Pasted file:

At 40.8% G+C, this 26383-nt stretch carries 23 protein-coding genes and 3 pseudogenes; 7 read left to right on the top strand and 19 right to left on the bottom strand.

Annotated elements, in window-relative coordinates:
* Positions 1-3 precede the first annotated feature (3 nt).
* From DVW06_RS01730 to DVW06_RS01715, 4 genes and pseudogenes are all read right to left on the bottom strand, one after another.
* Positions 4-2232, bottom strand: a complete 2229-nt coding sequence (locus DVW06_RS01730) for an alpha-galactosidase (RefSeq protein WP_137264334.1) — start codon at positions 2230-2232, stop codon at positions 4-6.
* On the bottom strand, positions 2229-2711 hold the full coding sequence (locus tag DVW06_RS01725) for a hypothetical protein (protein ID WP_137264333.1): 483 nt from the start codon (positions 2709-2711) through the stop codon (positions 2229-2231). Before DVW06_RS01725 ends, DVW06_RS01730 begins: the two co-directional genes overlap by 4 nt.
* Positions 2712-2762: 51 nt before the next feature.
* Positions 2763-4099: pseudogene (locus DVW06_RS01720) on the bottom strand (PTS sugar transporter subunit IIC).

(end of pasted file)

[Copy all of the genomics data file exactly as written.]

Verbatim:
At 40.8% G+C, this 26383-nt stretch carries 23 protein-coding genes and 3 pseudogenes; 7 read left to right on the top strand and 19 right to left on the bottom strand.

Annotated elements, in window-relative coordinates:
* Positions 1-3 precede the first annotated feature (3 nt).
* From DVW06_RS01730 to DVW06_RS01715, 4 genes and pseudogenes are all read right to left on the bottom strand, one after another.
* Positions 4-2232, bottom strand: a complete 2229-nt coding sequence (locus DVW06_RS01730) for an alpha-galactosidase (RefSeq protein WP_137264334.1) — start codon at positions 2230-2232, stop codon at positions 4-6.
* On the bottom strand, positions 2229-2711 hold the full coding sequence (locus tag DVW06_RS01725) for a hypothetical protein (protein ID WP_137264333.1): 483 nt from the start codon (positions 2709-2711) through the stop codon (positions 2229-2231). Before DVW06_RS01725 ends, DVW06_RS01730 begins: the two co-directional genes overlap by 4 nt.
* Positions 2712-2762: 51 nt before the next feature.
* Positions 2763-4099: pseudogene (locus DVW06_RS01720) on the bottom strand (PTS sugar transporter subunit IIC).